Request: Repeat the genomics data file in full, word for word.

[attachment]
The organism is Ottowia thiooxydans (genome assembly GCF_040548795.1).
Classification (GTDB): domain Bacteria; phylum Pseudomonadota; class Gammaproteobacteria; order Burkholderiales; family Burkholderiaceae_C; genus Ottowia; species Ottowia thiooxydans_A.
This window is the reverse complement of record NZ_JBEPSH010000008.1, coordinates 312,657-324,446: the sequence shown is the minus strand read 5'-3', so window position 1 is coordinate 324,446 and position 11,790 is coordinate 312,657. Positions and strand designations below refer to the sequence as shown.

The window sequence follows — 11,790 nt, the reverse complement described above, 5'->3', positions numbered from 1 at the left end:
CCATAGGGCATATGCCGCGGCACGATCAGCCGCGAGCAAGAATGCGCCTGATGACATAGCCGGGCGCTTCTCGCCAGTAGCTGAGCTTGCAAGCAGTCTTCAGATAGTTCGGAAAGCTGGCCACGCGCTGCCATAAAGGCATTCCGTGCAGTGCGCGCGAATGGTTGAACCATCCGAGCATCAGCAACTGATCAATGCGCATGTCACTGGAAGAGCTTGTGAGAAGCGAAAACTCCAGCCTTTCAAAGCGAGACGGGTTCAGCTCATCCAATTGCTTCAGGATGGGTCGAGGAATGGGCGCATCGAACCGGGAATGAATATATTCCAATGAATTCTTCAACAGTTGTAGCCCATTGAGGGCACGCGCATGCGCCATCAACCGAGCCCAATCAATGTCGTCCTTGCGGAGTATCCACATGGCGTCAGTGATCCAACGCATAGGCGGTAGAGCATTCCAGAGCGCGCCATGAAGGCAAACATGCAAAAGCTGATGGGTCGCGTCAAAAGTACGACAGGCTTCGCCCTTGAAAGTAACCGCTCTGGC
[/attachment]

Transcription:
The organism is Ottowia thiooxydans (genome assembly GCF_040548795.1).
Classification (GTDB): domain Bacteria; phylum Pseudomonadota; class Gammaproteobacteria; order Burkholderiales; family Burkholderiaceae_C; genus Ottowia; species Ottowia thiooxydans_A.
This window is the reverse complement of record NZ_JBEPSH010000008.1, coordinates 312,657-324,446: the sequence shown is the minus strand read 5'-3', so window position 1 is coordinate 324,446 and position 11,790 is coordinate 312,657. Positions and strand designations below refer to the sequence as shown.

The window sequence follows — 11,790 nt, the reverse complement described above, 5'->3', positions numbered from 1 at the left end:
CCATAGGGCATATGCCGCGGCACGATCAGCCGCGAGCAAGAATGCGCCTGATGACATAGCCGGGCGCTTCTCGCCAGTAGCTGAGCTTGCAAGCAGTCTTCAGATAGTTCGGAAAGCTGGCCACGCGCTGCCATAAAGGCATTCCGTGCAGTGCGCGCGAATGGTTGAACCATCCGAGCATCAGCAACTGATCAATGCGCATGTCACTGGAAGAGCTTGTGAGAAGCGAAAACTCCAGCCTTTCAAAGCGAGACGGGTTCAGCTCATCCAATTGCTTCAGGATGGGTCGAGGAATGGGCGCATCGAACCGGGAATGAATATATTCCAATGAATTCTTCAACAGTTGTAGCCCATTGAGGGCACGCGCATGCGCCATCAACCGAGCCCAATCAATGTCGTCCTTGCGGAGTATCCACATGGCGTCAGTGATCCAACGCATAGGCGGTAGAGCATTCCAGAGCGCGCCATGAAGGCAAACATGCAAAAGCTGATGGGTCGCGTCAAAAGTACGACAGGCTTCGCCCTTGAAAGTAACCGCTCTGGC